Rebuilding Urban Japan After 1945 (Hardback)C. Hein (editor), J. Diefendorf (editor), Y. Ishida (editor)
Publisher: Palgrave Macmillan
Number of pages: 274
Weight: 521 g
Dimensions: 216 x 140 x 21 mm
'This book is a must for researchers and practitioners of urban planning, planning history and the urban history of Japan.' - Shun'ichi Watanabe, Tokyo Science University
'Here is a study grand in its range and significant in its relevance...which we can all learn from.' - Robert Venturi, Pritzker Architecture Prize Winner, 1991
'Long opaque to students of Twentieth-century architecture and planning in the West, the history of the reconstruction of Japanese cities after World War II is detailed for the first time in this authoritative collection of essays edited by Carola Hein, Jeffry Diefendorf, and Ishida Yorifusa. Eleven case studies and thematic overviews by Japanese and international scholars elaborate the political, economic, social, and cultural contexts of rebuilding at a key moment in Japan's modern evolution. This volume fills a significant gap in scholarship and sheds light on both the complexities of regenerating damaged cities and the singularity of Japan's approach to urban issues.' - Joan Ockman, Columbia University
'I feel entirely comfortable stating that the editors and contributors to this volume have produced a very significant work that will be of great interest to scholars of Japan, particularly those interested in urban history, planning, and post-war policy making...Hein, Diefendorf and Ishida have compiled an excellent edited volume on a topic that is woefully understudied and underrepresented in English language scholarship. Moreover, each essay in this work is thoughtful, well researched, clearly presented, and thoroughly engaging, which is no small accomplishment for an 11 chapter volume.' - J.Charles Schencking, University of Melbourne, Japanese Studies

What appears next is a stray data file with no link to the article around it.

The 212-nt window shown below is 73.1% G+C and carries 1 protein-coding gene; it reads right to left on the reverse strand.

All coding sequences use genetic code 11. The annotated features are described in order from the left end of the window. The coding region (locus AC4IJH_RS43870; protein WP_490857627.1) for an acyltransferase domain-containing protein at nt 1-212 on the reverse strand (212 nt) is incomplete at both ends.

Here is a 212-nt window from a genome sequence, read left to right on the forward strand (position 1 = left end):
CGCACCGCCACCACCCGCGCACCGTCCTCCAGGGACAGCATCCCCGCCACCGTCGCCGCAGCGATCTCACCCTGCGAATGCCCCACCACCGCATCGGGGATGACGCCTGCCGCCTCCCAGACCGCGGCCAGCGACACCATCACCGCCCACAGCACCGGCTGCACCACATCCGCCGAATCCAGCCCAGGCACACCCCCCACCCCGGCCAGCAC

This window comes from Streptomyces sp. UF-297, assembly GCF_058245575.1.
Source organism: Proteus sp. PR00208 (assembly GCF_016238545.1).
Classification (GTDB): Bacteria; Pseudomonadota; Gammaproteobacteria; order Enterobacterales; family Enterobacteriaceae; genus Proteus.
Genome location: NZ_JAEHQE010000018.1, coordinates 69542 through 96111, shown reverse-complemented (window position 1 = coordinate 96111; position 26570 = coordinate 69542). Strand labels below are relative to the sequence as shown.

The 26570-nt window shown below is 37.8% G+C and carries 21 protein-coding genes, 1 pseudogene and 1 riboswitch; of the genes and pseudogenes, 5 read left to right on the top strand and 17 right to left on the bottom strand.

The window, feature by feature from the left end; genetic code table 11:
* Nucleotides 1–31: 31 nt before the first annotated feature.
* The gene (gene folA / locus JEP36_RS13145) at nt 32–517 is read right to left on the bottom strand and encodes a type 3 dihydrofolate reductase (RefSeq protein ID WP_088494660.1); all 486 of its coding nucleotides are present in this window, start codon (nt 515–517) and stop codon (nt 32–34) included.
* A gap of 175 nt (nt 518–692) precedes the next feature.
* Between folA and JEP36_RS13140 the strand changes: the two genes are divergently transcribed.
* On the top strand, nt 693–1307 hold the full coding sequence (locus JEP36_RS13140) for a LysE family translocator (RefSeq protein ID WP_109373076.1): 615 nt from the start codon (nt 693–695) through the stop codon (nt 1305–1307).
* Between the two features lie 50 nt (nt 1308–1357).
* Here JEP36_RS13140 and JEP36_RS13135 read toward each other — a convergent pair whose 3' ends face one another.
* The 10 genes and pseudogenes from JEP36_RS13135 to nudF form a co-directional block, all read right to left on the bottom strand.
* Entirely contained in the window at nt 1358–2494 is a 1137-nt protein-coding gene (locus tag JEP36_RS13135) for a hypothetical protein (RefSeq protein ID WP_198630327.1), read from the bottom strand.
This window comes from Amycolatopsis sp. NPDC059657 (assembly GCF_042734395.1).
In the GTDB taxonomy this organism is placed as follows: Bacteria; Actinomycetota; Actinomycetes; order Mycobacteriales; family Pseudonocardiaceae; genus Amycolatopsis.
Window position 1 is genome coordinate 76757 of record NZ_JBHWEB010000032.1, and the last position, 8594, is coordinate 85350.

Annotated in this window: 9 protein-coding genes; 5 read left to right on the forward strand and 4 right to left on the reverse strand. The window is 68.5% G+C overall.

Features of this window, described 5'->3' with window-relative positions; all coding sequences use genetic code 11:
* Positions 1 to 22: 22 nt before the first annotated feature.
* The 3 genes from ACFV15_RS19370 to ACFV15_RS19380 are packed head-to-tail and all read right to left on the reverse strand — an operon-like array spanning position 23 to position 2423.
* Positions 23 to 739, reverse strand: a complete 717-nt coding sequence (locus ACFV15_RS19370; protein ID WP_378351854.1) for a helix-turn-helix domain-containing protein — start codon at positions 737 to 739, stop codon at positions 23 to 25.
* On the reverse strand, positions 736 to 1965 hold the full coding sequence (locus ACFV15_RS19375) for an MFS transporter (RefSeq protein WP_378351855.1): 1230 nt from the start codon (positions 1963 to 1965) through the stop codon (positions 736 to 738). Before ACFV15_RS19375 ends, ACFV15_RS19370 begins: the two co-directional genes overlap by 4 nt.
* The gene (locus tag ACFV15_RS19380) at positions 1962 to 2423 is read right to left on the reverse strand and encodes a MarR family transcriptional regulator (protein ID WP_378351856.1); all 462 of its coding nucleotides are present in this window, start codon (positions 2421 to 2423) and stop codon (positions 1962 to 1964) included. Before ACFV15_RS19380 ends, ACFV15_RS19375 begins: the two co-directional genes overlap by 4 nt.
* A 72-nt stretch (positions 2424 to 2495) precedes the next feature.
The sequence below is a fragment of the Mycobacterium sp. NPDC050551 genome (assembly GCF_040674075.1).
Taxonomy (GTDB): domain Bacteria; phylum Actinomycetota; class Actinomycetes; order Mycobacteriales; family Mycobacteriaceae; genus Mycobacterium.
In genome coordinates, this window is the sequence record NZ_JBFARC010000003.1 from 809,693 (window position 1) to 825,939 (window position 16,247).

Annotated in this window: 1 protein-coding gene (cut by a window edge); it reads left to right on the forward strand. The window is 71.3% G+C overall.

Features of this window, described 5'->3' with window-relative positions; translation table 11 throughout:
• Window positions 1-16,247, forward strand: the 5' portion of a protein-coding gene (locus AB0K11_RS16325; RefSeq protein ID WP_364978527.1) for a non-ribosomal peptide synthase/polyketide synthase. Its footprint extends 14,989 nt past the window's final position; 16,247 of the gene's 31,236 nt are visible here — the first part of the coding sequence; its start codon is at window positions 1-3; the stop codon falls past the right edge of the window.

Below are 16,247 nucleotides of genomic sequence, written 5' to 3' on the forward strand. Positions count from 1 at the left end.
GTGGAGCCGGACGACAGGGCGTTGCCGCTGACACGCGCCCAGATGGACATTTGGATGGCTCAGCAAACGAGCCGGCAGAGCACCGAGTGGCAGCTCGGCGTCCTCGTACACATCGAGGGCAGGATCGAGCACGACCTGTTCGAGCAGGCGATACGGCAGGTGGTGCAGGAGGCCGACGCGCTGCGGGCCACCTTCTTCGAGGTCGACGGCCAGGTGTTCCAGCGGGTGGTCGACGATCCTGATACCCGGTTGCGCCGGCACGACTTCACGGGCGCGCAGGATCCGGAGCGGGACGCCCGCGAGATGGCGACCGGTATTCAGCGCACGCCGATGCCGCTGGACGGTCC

'This book is the first substantial attempt in the English language to examine how the Japanese tackled urban reconstruction in the years that followed, focusing especially on the first decade or so of peace. Much ground is covered...The editors provide stimulating observations by way of introduction and conclusion, and also a very useful glossary...this is unequivocally an important collection, which will interest a wide audience, and no doubt provoke further fruitful scholarship in the years to come.' - Nick Tiratsoo, London School of Economics, Urban History
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